Today we’d like to introduce you to Erik Umphery.
Erik, please share your story with us. How did you get to where you are today?
I’m originally from Baltimore, MD. I was introduced to photography by my Mother at a young age and developed my love for it. She passed when I was 11 and I stopped shooting. As I got older I had the desire to get back into photography and even signed up for a course when I was in college, but you had to purchase an SLR camera and I could not afford it at the time. I graduated with a degree in Finance and went off to work in corporate America, several years into my career a friend posted on facebook, “who wants to take a photography class with me”, I went out purchased a camera and signed up for the 6-week class. This pretty much sums up my life now:
Running shoes, check. Camera, check. iPhone, check. I’m good. Gave up suits & ties for a camera and a hell-of-a-life. My mantra is to live, love, travel, eat and along the way capture these moments.
Has it been a smooth road?
It has been far from a smooth road. It took me a very long time in my mind to even figure out what I truly wanted to shoot, all while being a full-time photographer. I’d be fortunate enough to book jobs to pay my bills but I’d be shooting projects that I was not really passionate about. Learning how to deal with the highs and lows of the business, particularly early on. I was fortunate enough to book 4 jobs my second year as a full-time photographer shooting for Gillette, I thought that I had made it and every job would be like that, then when the phone wasn’t ringing with jobs or the jobs were nowhere near the level of the Gillette jobs it caused me to hit a really hard low. Eventually, I pulled myself out of the low and just started shooting a ton of personal work. And through the personal work my phone start to ring a little more, but I really work hard to not let big opportunities or disappointments affect me and just remain even and continue shooting personal work every chance I get.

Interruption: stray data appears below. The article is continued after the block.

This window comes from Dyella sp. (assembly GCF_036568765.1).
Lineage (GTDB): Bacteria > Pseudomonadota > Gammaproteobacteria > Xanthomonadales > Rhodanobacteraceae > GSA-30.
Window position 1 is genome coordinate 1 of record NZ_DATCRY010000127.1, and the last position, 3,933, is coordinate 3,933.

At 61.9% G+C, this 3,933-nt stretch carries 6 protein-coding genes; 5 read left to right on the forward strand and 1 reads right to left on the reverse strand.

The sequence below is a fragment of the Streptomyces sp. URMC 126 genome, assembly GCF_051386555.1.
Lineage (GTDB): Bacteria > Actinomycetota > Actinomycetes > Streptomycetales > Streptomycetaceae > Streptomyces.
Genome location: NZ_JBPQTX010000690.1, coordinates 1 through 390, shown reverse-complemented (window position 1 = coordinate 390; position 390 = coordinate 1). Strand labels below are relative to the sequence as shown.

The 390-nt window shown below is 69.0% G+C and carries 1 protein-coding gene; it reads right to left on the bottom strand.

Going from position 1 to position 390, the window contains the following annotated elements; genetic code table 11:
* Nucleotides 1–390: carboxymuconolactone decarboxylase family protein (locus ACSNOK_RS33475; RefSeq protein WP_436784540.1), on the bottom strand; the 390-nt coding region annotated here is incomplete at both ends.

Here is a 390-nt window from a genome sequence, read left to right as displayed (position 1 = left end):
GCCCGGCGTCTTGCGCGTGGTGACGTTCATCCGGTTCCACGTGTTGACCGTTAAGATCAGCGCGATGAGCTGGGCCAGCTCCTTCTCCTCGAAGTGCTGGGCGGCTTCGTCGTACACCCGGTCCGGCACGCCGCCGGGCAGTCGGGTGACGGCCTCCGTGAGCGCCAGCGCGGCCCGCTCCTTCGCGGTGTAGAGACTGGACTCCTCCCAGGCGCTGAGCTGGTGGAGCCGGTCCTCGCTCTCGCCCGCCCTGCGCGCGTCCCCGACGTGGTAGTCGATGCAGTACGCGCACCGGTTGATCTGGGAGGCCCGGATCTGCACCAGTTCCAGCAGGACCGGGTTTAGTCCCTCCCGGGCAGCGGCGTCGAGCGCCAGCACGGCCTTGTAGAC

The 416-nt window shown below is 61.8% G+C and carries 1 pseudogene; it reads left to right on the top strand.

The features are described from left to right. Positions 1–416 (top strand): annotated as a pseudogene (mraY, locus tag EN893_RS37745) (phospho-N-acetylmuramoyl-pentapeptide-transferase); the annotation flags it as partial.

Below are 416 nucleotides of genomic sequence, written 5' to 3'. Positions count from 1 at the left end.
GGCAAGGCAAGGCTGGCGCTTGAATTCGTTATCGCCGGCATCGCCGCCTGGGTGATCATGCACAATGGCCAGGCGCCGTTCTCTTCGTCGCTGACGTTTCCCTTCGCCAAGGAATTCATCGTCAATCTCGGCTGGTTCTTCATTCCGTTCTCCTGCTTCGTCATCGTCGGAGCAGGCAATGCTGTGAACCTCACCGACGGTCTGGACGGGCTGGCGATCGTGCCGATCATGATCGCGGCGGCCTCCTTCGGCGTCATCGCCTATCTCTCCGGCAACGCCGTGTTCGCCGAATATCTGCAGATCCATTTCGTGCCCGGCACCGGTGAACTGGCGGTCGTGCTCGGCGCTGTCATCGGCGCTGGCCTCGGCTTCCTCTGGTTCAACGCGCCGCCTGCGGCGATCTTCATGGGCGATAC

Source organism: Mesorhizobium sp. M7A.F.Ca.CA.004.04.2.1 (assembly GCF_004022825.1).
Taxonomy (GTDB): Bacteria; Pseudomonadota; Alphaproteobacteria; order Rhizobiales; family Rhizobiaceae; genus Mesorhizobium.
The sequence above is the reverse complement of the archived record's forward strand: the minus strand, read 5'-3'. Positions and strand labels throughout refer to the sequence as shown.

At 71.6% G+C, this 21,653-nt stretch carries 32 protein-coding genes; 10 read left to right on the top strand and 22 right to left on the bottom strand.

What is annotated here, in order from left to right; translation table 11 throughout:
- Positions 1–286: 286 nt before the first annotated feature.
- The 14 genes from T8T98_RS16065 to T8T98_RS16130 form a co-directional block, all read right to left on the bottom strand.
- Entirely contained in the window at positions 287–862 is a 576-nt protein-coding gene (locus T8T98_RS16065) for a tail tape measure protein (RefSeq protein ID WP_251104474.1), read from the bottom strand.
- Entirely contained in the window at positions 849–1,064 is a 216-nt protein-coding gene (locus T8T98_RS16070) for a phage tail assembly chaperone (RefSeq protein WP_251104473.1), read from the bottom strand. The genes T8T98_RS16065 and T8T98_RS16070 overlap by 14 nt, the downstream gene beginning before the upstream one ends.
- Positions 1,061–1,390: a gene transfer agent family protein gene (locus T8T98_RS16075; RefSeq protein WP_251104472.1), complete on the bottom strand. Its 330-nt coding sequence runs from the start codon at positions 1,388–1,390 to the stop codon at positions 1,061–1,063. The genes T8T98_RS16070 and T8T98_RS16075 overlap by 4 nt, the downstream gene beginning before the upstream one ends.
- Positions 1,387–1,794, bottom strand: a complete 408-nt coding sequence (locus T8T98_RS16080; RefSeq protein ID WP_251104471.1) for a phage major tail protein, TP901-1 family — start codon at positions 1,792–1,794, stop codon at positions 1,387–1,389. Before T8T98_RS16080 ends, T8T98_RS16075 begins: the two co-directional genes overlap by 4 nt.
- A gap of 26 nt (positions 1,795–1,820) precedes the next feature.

What’s your outlook for the industry over the next 5-10 years?
I think in the next 5-10 years photography will continue to change, there will be even more professional/semi-pro photographers. Phones will probably be as good as professional cameras. And you will be able to pull high-quality stills from video. I’m excited about all these changes for the industry.
What has been the primary challenge you’ve faced?
To not allow good things or bad things effect me. There have been times when I’d book a huge job and I’d think that was it I had made it and more jobs like this will just start rolling in and I stopped doing the work that it requires to get to that point so no additional jobs rolled in, which lead to the bad, no jobs. Which again effected me to not want to do anything and that lead to no jobs and slight depression. The lesson in it all was to remain even and always create.
What advice do you wish to give to those thinking about pursuing a path similar to yours?
Focus on creating and create as often as you can. Start where you use what you have and just create. It sounds simple but, it is the hardest thing to do consistently. Also, share what you create and be proud of it.
- Website: www.erikumphery.com
- Phone: 3103871715
- Email: firstname.lastname@example.org
- Instagram: erikumphery
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